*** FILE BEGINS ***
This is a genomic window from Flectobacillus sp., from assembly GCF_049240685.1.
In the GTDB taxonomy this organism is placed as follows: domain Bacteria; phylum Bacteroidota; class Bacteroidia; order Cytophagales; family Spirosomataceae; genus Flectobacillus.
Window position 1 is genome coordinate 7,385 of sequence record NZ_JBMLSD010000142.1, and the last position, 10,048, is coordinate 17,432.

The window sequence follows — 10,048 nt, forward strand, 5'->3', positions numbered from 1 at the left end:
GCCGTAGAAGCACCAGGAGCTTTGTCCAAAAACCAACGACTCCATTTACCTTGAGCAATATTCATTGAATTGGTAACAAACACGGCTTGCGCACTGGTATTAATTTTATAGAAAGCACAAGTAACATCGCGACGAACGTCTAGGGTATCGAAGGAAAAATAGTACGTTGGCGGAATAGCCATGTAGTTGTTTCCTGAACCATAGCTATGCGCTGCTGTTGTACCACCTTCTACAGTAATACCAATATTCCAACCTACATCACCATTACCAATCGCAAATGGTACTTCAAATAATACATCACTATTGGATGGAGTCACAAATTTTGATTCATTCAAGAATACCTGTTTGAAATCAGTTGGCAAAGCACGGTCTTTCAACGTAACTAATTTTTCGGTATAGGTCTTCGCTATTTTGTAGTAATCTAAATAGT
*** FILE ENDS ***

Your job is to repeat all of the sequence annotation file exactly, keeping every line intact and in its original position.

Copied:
This is a genomic window from Flectobacillus sp., from assembly GCF_049240685.1.
In the GTDB taxonomy this organism is placed as follows: domain Bacteria; phylum Bacteroidota; class Bacteroidia; order Cytophagales; family Spirosomataceae; genus Flectobacillus.
Window position 1 is genome coordinate 7,385 of sequence record NZ_JBMLSD010000142.1, and the last position, 10,048, is coordinate 17,432.

The window sequence follows — 10,048 nt, forward strand, 5'->3', positions numbered from 1 at the left end:
GCCGTAGAAGCACCAGGAGCTTTGTCCAAAAACCAACGACTCCATTTACCTTGAGCAATATTCATTGAATTGGTAACAAACACGGCTTGCGCACTGGTATTAATTTTATAGAAAGCACAAGTAACATCGCGACGAACGTCTAGGGTATCGAAGGAAAAATAGTACGTTGGCGGAATAGCCATGTAGTTGTTTCCTGAACCATAGCTATGCGCTGCTGTTGTACCACCTTCTACAGTAATACCAATATTCCAACCTACATCACCATTACCAATCGCAAATGGTACTTCAAATAATACATCACTATTGGATGGAGTCACAAATTTTGATTCATTCAAGAATACCTGTTTGAAATCAGTTGGCAAAGCACGGTCTTTCAACGTAACTAATTTTTCGGTATAGGTCTTCGCTATTTTGTAGTAATCTAAATAGT